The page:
These tasks aren’t necessarily fun, but Sunday is still my favorite day. Why? I know that the week ahead will be 10000x easier if I am prepared and acting proactively rather than reactively. It gives me such a feeling of peace, which I definitely need to balance out the otherwise hectic state of my mind during the week. 🙂

Do you have a similar routine? How do you balance the things you need to do to feel like you “have your life together” with your work and day-to-day life?


My fitness routine

Many  workout routines have come and gone in my life. As an ex- cheerleader/ wannabe- yogi/ former cardio enthusiast, I have tried various approaches to getting fit, but I never experienced the benefits and results I began to see when I started lifting weights more consistently.

As of now, I am using an app called JEFIT to store my workout plan as well as tracking individual sessions. If you’re not like me/ don’t have a boyfriend who took a personal training certification course and made up a plan focused on your specific goals (bless), then you’re still in luck! The app contains various pre-made plans ranging from specific aesthetic goals to overall strength training, as well as individual workouts focused on certain muscle groups. I would highly recommend trying it out. The app is laid out in such a way that it feels like a to-do list. My compulsion to complete to-do lists combined with the app’s ability to hold all of my info and records has been a big factor, I think, in me actually staying on track with the plan and not skipping the parts I don’t like. If you don’t have access to that app or don’t prefer to bring your phone to the gym, I used to find plans on and they were great as well!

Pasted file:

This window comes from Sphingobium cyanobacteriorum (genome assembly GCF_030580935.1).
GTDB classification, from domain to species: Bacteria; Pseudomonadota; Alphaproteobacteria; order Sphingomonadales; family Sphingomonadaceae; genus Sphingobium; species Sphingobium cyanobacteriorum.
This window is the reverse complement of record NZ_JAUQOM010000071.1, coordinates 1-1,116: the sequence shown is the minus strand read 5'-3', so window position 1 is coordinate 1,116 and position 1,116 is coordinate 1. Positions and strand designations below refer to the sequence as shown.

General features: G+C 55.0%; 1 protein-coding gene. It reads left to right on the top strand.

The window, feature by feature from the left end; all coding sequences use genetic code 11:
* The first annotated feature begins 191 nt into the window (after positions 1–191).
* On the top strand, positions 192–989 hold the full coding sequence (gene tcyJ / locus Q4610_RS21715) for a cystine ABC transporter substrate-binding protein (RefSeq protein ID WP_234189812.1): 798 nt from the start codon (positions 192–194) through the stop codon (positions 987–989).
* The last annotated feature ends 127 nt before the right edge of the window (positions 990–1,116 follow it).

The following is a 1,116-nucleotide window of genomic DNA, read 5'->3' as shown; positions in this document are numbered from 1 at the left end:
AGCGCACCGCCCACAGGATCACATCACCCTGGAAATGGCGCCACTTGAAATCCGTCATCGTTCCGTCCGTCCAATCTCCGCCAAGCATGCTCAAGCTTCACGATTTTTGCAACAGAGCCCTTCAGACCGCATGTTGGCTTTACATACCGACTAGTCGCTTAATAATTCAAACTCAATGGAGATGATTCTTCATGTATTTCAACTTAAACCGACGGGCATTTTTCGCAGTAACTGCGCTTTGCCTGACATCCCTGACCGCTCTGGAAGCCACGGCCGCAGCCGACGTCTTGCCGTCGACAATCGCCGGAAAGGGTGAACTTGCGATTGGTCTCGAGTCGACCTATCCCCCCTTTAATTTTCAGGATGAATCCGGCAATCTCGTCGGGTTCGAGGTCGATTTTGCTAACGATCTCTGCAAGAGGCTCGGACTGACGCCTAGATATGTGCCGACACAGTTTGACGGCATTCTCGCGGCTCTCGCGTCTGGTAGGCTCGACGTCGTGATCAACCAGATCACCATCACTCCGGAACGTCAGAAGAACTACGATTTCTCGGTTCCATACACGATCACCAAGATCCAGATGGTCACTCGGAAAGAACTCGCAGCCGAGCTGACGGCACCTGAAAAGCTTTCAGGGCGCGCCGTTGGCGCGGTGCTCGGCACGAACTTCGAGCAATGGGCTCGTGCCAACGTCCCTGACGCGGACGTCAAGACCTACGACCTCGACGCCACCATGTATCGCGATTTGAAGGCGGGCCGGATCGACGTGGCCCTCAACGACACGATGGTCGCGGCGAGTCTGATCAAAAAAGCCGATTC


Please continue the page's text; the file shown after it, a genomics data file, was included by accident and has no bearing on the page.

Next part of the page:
This is my current plan, but I reevaluate it every month or so (whenever I feel like I need to do something new to challenge myself again). Basically, I follow this for 3-4 days out of the week, and then I sometimes add cardio or other activities in on the side. It’s working well for me in terms of gaining strength, but I do want to go to the gym more frequently just because it improves the quality of my days (#endorphins #seratonin). Here you can also get a sense of what the app looks like.

Other things I do to stay motivated and make the most of my workouts: